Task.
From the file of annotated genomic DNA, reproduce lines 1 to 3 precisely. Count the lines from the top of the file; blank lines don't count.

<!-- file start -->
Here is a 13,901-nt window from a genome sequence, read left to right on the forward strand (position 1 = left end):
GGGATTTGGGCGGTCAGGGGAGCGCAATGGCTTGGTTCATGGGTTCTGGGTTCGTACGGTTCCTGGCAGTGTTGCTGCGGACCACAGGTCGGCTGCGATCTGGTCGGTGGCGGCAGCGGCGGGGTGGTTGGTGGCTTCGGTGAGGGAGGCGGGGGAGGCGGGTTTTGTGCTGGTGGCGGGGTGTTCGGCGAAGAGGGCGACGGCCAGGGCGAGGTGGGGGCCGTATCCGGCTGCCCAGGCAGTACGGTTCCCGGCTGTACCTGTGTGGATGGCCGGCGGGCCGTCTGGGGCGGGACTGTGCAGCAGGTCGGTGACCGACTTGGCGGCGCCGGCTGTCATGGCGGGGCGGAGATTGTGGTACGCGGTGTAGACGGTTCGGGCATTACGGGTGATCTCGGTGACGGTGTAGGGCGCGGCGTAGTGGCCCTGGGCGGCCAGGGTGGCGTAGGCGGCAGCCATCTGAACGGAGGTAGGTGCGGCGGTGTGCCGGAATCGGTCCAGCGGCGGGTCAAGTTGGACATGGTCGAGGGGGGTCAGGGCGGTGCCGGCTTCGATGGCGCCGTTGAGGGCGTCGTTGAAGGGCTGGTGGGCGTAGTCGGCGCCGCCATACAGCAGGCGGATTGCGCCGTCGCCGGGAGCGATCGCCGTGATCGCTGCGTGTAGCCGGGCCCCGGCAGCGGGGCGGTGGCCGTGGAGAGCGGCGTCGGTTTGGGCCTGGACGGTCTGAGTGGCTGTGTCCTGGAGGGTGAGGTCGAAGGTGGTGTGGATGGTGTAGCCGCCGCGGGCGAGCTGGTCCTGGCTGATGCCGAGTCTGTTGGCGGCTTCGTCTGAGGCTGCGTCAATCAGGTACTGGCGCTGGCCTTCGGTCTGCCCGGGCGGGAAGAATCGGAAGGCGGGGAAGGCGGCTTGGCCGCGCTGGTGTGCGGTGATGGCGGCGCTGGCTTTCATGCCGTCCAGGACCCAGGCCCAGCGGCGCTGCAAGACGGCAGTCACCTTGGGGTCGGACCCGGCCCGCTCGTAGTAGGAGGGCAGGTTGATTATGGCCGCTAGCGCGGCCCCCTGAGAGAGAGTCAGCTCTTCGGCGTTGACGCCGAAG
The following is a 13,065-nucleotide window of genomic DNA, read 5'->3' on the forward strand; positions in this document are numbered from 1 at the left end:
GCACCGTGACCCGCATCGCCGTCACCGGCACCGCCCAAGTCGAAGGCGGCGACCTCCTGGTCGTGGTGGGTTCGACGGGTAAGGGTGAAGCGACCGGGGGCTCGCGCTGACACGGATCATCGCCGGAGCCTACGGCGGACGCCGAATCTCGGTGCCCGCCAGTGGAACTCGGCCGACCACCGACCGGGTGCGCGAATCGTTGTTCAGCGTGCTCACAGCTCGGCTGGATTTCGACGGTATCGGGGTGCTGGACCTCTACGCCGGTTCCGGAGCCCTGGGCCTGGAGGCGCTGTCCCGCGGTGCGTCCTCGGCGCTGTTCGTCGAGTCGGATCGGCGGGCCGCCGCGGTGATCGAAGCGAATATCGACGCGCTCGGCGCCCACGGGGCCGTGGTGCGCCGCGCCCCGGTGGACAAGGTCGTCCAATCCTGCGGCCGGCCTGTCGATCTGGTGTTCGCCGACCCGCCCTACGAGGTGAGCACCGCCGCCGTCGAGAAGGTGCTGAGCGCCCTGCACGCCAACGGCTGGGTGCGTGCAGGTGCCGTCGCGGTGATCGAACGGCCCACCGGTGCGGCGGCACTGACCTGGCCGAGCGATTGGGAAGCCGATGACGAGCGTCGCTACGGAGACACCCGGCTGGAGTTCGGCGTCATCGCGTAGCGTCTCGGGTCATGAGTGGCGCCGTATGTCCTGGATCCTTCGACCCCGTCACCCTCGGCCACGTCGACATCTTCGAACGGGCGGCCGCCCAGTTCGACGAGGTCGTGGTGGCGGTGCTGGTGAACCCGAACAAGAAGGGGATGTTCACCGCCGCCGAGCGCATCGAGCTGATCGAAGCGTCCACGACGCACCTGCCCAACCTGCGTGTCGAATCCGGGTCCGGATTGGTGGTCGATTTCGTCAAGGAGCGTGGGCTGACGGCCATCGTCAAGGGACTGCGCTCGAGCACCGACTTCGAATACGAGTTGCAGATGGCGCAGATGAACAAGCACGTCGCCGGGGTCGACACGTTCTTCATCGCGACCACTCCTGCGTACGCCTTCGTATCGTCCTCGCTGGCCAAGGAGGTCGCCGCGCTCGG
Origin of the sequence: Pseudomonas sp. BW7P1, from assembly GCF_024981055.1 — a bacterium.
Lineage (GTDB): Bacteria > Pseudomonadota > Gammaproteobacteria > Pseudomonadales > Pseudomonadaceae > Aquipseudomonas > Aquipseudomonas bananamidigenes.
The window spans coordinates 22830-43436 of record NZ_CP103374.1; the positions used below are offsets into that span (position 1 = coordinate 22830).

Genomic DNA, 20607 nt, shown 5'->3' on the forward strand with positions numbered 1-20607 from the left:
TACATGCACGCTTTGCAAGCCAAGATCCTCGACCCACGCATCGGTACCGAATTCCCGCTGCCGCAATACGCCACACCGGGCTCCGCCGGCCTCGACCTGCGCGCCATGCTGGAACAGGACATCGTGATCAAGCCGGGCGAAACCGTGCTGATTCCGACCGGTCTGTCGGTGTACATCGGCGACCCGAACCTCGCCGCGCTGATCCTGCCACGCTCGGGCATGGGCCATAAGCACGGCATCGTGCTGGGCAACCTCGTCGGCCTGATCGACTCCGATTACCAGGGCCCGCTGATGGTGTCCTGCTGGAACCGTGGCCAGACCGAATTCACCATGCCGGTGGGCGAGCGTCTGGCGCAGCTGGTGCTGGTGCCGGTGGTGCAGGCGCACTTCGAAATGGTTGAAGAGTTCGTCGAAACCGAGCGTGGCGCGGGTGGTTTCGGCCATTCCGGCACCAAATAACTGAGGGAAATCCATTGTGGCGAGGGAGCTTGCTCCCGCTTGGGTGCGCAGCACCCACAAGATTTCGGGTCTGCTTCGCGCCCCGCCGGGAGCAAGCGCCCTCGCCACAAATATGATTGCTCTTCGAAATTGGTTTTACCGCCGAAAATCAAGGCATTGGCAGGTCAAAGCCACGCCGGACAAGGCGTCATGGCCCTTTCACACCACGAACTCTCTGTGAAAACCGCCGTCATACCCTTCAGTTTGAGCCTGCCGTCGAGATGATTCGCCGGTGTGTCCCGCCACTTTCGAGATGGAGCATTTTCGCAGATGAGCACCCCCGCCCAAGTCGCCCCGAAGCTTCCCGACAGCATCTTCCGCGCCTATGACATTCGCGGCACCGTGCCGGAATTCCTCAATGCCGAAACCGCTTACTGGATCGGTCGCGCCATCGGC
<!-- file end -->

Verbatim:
Here is a 13,901-nt window from a genome sequence, read left to right on the forward strand (position 1 = left end):
GGGATTTGGGCGGTCAGGGGAGCGCAATGGCTTGGTTCATGGGTTCTGGGTTCGTACGGTTCCTGGCAGTGTTGCTGCGGACCACAGGTCGGCTGCGATCTGGTCGGTGGCGGCAGCGGCGGGGTGGTTGGTGGCTTCGGTGAGGGAGGCGGGGGAGGCGGGTTTTGTGCTGGTGGCGGGGTGTTCGGCGAAGAGGGCGACGGCCAGGGCGAGGTGGGGGCCGTATCCGGCTGCCCAGGCAGTACGGTTCCCGGCTGTACCTGTGTGGATGGCCGGCGGGCCGTCTGGGGCGGGACTGTGCAGCAGGTCGGTGACCGACTTGGCGGCGCCGGCTGTCATGGCGGGGCGGAGATTGTGGTACGCGGTGTAGACGGTTCGGGCATTACGGGTGATCTCGGTGACGGTGTAGGGCGCGGCGTAGTGGCCCTGGGCGGCCAGGGTGGCGTAGGCGGCAGCCATCTGAACGGAGGTAGGTGCGGCGGTGTGCCGGAATCGGTCCAGCGGCGGGTCAAGTTGGACATGGTCGAGGGGGGTCAGGGCGGTGCCGGCTTCGATGGCGCCGTTGAGGGCGTCGTTGAAGGGCTGGTGGGCGTAGTCGGCGCCGCCATACAGCAGGCGGATTGCGCCGTCGCCGGGAGCGATCGCCGTGATCGCTGCGTGTAGCCGGGCCCCGGCAGCGGGGCGGTGGCCGTGGAGAGCGGCGTCGGTTTGGGCCTGGACGGTCTGAGTGGCTGTGTCCTGGAGGGTGAGGTCGAAGGTGGTGTGGATGGTGTAGCCGCCGCGGGCGAGCTGGTCCTGGCTGATGCCGAGTCTGTTGGCGGCTTCGTCTGAGGCTGCGTCAATCAGGTACTGGCGCTGGCCTTCGGTCTGCCCGGGCGGGAAGAATCGGAAGGCGGGGAAGGCGGCTTGGCCGCGCTGGTGTGCGGTGATGGCGGCGCTGGCTTTCATGCCGTCCAGGACCCAGGCCCAGCGGCGCTGCAAGACGGCAGTCACCTTGGGGTCGGACCCGGCCCGCTCGTAGTAGGAGGGCAGGTTGATTATGGCCGCTAGCGCGGCCCCCTGAGAGAGAGTCAGCTCTTCGGCGTTGACGCCGAAG
The following is a 13,065-nucleotide window of genomic DNA, read 5'->3' on the forward strand; positions in this document are numbered from 1 at the left end: